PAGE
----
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Sabine Mescher-Leitner Leergutfigurinen

My objects are a chance to discover something new and different in the apparently familiar.

In the industrialised nations empty bottles have long since become throwaway, disposable packaging, their fascinating material and frequently classic shape disregarded.

It is indeed the shape of bottles which is truly inspiring. Research into why bottles are as they are, aside from their necessary compliance with the laws of physics, would seem a fascinating prospect. After all they closely reflect the human body in shape – it is no coincidence that we talk about bottle necks, shoulders and bodies: three terms from the world of living creatures which have found reflection in glazed objects.

I believe the bottle to be one of humanity’s truly archaic objects:
Glass bottles have been around for 3,500 years, flax-bound clay bottles even longer. There is scarcely another name for an object in German that is so banal, so lacking in emotion as the word “Flasche” (hence its secondary use to describe a person without courage or character). Moreover it is also amazing how little the various basic bottle shapes have changed over time. Since every bottle produced today for utility purposes is manufactured industrially, it is natural to assume that all bottles from a particular production series look the same. During my work, however, I quickly realised that this is not the case. They are similar but not the same and for industrially manufactured items incredibly irregular within themselves. You could even go so far as to say individual.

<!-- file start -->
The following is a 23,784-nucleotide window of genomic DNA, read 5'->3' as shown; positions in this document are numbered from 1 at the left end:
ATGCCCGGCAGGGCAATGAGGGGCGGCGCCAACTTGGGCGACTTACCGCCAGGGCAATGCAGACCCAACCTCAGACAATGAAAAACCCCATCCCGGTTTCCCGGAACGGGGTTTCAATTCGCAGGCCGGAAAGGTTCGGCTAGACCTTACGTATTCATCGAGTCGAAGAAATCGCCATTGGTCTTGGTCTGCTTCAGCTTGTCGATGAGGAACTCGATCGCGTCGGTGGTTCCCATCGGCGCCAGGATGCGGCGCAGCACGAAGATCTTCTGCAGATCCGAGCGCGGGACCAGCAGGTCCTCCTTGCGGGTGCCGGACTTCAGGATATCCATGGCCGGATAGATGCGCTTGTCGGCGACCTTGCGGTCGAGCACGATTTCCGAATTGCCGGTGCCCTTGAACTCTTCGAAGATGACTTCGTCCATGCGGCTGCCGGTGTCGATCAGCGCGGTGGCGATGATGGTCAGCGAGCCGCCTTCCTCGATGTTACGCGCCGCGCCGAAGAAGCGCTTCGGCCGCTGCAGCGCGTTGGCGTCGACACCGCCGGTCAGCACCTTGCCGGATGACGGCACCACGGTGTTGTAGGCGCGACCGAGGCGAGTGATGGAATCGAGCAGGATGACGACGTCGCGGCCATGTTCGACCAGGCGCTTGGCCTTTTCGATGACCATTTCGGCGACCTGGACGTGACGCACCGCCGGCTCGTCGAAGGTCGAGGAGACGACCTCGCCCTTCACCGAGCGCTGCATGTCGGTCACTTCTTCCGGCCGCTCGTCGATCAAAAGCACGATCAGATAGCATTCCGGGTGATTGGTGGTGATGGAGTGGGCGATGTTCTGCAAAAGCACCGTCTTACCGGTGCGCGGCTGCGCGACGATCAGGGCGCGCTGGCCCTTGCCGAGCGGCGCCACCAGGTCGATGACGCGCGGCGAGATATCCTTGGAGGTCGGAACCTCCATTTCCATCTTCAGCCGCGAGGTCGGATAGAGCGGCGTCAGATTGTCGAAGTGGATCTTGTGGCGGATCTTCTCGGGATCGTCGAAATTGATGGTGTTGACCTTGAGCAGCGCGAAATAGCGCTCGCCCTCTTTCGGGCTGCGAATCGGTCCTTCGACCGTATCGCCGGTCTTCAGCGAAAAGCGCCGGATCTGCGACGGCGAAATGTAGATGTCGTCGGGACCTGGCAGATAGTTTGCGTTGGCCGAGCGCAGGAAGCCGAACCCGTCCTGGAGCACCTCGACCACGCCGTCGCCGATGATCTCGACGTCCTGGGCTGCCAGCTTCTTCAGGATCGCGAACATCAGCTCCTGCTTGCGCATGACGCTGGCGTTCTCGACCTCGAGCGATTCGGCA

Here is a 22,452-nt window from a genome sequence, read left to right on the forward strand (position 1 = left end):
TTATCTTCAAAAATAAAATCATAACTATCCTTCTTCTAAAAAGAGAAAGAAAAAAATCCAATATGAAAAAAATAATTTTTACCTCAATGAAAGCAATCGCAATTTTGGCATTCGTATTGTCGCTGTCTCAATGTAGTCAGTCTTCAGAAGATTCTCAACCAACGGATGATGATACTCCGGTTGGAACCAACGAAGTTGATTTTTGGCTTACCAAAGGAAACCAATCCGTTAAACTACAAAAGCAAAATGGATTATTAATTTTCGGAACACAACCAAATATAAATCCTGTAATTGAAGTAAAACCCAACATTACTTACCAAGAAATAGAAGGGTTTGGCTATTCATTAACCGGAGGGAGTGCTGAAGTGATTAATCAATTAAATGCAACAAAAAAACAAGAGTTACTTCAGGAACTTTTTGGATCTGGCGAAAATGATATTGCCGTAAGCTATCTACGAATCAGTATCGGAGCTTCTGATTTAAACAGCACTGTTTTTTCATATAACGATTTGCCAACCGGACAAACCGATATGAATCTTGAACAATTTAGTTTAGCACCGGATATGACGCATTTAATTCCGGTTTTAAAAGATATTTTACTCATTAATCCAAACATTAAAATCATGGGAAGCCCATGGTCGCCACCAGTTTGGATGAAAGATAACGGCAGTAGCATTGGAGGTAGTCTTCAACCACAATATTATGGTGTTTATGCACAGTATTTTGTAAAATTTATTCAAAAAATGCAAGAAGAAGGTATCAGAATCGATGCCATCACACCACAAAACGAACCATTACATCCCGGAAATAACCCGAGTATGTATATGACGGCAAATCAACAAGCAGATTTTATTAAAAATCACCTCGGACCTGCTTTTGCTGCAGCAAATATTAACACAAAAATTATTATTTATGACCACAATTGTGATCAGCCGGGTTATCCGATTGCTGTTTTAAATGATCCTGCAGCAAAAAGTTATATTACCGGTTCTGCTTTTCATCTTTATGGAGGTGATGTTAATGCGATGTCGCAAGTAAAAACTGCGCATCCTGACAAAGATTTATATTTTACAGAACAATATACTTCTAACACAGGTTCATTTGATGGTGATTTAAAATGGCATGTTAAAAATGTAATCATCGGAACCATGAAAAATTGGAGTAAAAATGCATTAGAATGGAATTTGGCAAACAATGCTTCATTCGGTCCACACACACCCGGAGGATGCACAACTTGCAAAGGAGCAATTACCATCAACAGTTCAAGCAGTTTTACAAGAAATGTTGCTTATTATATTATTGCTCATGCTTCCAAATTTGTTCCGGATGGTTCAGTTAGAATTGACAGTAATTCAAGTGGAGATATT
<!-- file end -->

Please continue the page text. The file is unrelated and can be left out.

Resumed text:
The idea for the figurine empties arose by chance and out of my love of glass as a material...

... and then came the associations, as if I were suddenly a child again, looking up into the clouds and seeing galloping horses, or a giant lying asleep, oblivious to the fact that his nose was getting longer and longer until it vanished into thin air.